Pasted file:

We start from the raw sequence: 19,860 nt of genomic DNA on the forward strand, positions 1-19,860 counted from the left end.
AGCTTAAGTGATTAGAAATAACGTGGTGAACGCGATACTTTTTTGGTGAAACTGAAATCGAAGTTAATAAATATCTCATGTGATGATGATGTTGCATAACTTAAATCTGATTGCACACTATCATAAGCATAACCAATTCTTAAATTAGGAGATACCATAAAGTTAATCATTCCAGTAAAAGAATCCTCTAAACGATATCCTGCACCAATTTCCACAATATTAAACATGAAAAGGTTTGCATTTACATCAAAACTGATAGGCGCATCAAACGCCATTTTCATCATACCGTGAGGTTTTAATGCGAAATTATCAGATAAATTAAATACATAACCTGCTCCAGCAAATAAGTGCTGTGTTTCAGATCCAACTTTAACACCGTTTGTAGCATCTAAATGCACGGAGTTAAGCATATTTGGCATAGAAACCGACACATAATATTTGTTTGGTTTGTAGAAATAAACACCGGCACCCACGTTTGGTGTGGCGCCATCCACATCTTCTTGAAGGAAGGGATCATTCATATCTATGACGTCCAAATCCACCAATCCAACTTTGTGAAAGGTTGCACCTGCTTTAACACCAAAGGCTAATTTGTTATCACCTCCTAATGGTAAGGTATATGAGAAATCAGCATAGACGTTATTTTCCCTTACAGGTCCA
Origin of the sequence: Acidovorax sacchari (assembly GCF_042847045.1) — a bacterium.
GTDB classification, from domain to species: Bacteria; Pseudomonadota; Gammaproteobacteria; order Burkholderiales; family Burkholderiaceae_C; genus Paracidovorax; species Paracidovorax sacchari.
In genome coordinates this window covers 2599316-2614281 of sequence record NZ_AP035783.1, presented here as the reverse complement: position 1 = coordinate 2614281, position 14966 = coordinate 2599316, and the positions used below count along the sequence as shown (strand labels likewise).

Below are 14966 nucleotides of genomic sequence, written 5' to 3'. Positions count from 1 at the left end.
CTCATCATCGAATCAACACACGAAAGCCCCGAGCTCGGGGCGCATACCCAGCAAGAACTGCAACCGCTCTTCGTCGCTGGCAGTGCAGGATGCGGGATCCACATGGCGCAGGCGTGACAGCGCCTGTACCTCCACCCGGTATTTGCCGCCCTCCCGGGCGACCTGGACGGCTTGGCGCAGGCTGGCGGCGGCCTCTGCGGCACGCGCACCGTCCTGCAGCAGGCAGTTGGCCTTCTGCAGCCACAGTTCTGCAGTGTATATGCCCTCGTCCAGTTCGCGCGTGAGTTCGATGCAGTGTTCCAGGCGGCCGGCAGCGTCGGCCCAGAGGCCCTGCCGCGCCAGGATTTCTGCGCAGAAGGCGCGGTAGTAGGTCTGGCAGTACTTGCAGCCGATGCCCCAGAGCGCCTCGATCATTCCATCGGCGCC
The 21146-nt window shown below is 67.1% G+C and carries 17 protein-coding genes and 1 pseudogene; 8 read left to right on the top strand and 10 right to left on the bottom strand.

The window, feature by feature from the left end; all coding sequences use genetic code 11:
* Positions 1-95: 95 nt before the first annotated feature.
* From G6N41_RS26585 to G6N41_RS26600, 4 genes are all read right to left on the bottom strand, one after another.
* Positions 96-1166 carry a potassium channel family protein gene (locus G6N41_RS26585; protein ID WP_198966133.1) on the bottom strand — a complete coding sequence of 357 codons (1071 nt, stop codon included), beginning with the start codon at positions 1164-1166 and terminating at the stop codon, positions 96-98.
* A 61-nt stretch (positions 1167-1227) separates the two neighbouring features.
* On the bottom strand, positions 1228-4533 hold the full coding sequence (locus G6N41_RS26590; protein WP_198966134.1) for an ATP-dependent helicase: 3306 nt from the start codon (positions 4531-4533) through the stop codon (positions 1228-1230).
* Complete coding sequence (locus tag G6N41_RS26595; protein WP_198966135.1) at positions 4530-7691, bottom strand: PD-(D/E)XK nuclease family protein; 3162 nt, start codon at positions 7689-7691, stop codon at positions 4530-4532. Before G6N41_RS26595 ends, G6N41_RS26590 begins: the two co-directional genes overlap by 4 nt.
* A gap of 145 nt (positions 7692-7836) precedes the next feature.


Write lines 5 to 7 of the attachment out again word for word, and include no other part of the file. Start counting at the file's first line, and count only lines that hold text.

In genome coordinates this window covers 2599316-2614281 of sequence record NZ_AP035783.1, presented here as the reverse complement: position 1 = coordinate 2614281, position 14966 = coordinate 2599316, and the positions used below count along the sequence as shown (strand labels likewise).

Below are 14966 nucleotides of genomic sequence, written 5' to 3'. Positions count from 1 at the left end.
CTCATCATCGAATCAACACACGAAAGCCCCGAGCTCGGGGCGCATACCCAGCAAGAACTGCAACCGCTCTTCGTCGCTGGCAGTGCAGGATGCGGGATCCACATGGCGCAGGCGTGACAGCGCCTGTACCTCCACCCGGTATTTGCCGCCCTCCCGGGCGACCTGGACGGCTTGGCGCAGGCTGGCGGCGGCCTCTGCGGCACGCGCACCGTCCTGCAGCAGGCAGTTGGCCTTCTGCAGCCACAGTTCTGCAGTGTATATGCCCTCGTCCAGTTCGCGCGTGAGTTCGATGCAGTGTTCCAGGCGGCCGGCAGCGTCGGCCCAGAGGCCCTGCCGCGCCAGGATTTCTGCGCAGAAGGCGCGGTAGTAGGTCTGGCAGTACTTGCAGCCGATGCCCCAGAGCGCCTCGATCATTCCATCGGCGCC